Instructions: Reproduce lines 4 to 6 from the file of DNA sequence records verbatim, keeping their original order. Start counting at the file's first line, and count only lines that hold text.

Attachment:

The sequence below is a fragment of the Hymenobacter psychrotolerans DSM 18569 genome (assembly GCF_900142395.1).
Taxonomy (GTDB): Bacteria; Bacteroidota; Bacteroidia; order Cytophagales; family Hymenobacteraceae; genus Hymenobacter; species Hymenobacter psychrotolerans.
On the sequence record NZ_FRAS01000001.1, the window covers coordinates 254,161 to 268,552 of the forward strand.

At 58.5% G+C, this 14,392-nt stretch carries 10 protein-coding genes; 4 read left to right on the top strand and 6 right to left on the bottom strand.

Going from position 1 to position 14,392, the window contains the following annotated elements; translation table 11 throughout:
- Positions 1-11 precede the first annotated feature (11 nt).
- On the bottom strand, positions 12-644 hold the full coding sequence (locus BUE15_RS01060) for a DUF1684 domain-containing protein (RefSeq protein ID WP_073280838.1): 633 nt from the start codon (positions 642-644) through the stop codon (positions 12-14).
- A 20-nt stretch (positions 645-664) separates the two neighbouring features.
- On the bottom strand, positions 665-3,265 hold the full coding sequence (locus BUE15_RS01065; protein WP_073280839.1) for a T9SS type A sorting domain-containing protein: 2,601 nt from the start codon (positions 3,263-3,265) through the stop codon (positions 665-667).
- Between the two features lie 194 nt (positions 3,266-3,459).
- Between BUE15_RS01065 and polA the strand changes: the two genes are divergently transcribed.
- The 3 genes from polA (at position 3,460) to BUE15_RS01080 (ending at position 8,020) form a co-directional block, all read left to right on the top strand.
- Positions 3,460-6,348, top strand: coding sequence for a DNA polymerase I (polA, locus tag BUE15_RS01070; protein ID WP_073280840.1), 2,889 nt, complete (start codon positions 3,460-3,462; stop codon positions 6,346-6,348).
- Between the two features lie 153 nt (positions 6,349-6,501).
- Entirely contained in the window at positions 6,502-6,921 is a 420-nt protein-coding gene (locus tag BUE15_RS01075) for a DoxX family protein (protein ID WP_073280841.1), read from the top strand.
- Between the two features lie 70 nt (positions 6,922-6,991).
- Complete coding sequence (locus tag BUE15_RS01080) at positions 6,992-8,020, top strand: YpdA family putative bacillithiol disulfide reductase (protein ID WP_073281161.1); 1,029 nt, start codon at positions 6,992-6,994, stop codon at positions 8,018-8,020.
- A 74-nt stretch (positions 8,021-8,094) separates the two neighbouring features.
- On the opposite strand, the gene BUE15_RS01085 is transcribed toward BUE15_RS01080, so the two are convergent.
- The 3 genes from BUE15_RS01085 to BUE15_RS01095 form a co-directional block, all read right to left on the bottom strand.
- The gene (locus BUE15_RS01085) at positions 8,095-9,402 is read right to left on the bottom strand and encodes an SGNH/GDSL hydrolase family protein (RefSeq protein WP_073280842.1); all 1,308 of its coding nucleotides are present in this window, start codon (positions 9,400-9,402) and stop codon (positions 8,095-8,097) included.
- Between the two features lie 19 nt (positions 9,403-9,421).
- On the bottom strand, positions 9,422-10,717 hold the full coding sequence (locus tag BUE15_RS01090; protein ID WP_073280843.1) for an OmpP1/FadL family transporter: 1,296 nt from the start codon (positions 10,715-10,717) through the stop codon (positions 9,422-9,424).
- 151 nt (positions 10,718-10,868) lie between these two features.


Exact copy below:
At 58.5% G+C, this 14,392-nt stretch carries 10 protein-coding genes; 4 read left to right on the top strand and 6 right to left on the bottom strand.

Going from position 1 to position 14,392, the window contains the following annotated elements; translation table 11 throughout:
- Positions 1-11 precede the first annotated feature (11 nt).